# How do I take the laplace of this?

1. Dec 4, 2014

### shreddinglicks

1. The problem statement, all variables and given/known data
Find F(S)

2. Relevant equations
L[e^(2-t)U(t-2)]

3. The attempt at a solution
a = 2

and using the laplace table I got:

e^(-2s)/(s-2)

e^(-2s)/(s+1)

2. Dec 5, 2014

### Staff: Mentor

$e^{2 - t} = e^2 \cdot e^{-t}$
$\mathcal{L}[e^{at}] = \frac{1}{s - a}$

Plus, you need to deal with that u(t - 2).

3. Dec 5, 2014

### Orodruin

Staff Emeritus
I would not split $e^{2-t}$, the 2 is useful for using with the Heaviside function to just make the translation, giving the $e^{2s}$ factor of the result.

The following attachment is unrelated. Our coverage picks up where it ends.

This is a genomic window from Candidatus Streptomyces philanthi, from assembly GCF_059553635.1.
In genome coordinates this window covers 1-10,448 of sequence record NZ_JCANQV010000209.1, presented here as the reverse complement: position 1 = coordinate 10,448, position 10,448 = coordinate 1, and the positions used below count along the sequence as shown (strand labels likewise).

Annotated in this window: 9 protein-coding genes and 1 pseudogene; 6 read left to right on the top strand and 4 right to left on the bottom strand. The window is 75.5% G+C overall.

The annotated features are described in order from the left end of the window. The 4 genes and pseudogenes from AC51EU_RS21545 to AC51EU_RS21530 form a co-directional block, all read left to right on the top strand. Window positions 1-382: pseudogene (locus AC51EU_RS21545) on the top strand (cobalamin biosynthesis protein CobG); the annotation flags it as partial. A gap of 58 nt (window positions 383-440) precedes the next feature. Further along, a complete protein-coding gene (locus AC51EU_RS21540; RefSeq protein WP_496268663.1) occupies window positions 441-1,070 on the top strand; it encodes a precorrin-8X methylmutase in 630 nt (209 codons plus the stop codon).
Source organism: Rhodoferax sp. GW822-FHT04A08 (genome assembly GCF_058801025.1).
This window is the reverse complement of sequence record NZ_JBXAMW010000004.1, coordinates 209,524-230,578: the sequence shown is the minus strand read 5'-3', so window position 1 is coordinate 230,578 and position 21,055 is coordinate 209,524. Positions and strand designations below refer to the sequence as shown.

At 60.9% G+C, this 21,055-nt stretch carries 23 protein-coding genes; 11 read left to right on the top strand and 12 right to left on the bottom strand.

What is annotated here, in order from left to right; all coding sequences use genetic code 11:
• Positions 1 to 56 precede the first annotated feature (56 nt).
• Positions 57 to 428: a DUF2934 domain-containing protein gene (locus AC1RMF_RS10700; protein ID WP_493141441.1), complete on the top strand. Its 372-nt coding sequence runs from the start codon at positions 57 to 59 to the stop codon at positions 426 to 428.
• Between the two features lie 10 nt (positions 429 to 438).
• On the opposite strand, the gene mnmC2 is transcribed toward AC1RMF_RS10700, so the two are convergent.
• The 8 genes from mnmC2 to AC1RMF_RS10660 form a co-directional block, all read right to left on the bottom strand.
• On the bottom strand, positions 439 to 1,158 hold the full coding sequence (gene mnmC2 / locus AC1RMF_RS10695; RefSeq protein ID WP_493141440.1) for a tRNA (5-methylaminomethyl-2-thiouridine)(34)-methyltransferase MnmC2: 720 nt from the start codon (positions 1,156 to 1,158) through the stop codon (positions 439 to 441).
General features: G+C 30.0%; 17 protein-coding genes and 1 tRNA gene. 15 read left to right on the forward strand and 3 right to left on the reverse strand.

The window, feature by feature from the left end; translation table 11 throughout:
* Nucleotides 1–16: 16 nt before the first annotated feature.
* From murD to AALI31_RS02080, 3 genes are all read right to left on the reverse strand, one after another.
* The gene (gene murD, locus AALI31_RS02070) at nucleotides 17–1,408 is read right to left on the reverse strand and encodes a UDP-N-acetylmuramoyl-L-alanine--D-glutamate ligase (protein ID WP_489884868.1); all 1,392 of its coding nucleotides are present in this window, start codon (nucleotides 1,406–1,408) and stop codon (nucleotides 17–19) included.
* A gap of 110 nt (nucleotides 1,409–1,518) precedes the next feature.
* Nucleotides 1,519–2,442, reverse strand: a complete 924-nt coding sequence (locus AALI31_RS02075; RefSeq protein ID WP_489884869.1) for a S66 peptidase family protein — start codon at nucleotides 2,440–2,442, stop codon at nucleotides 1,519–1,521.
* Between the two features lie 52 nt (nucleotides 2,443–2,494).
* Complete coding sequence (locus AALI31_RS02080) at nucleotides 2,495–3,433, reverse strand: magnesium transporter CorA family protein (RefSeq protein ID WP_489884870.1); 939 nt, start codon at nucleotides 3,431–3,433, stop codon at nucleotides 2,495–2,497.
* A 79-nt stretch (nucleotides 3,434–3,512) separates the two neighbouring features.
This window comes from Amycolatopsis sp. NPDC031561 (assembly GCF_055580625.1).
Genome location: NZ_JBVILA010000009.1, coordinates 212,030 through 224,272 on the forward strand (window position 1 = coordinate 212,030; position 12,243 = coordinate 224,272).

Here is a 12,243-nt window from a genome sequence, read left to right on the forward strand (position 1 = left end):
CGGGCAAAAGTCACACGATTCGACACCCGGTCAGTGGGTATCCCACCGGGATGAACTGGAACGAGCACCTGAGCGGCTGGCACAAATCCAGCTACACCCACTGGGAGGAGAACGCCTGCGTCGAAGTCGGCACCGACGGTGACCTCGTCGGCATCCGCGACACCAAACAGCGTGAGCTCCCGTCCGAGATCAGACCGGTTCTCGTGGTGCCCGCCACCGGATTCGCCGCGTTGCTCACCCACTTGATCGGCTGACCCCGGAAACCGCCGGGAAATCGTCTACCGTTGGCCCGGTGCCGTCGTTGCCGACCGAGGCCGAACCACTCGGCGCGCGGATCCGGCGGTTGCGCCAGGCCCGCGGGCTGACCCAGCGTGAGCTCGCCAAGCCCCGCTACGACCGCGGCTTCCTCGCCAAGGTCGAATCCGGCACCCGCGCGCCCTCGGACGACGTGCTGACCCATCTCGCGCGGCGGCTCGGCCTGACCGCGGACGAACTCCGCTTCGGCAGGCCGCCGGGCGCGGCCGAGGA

4. Dec 5, 2014

Good point.

5. Dec 5, 2014

### vela

Staff Emeritus
What is $a$ supposed to represent?

What was your thinking in coming up with this?

6. Dec 6, 2014

### Dustinsfl

Why not work from the definition:
\begin{align}
\int_0^{\infty}e^{2-t}\mathcal{U}(t-2)e^{-st}dt &= e^2\int_2^{\infty}\exp[-t(1 + s)]dt\\
&= \ldots
\end{align}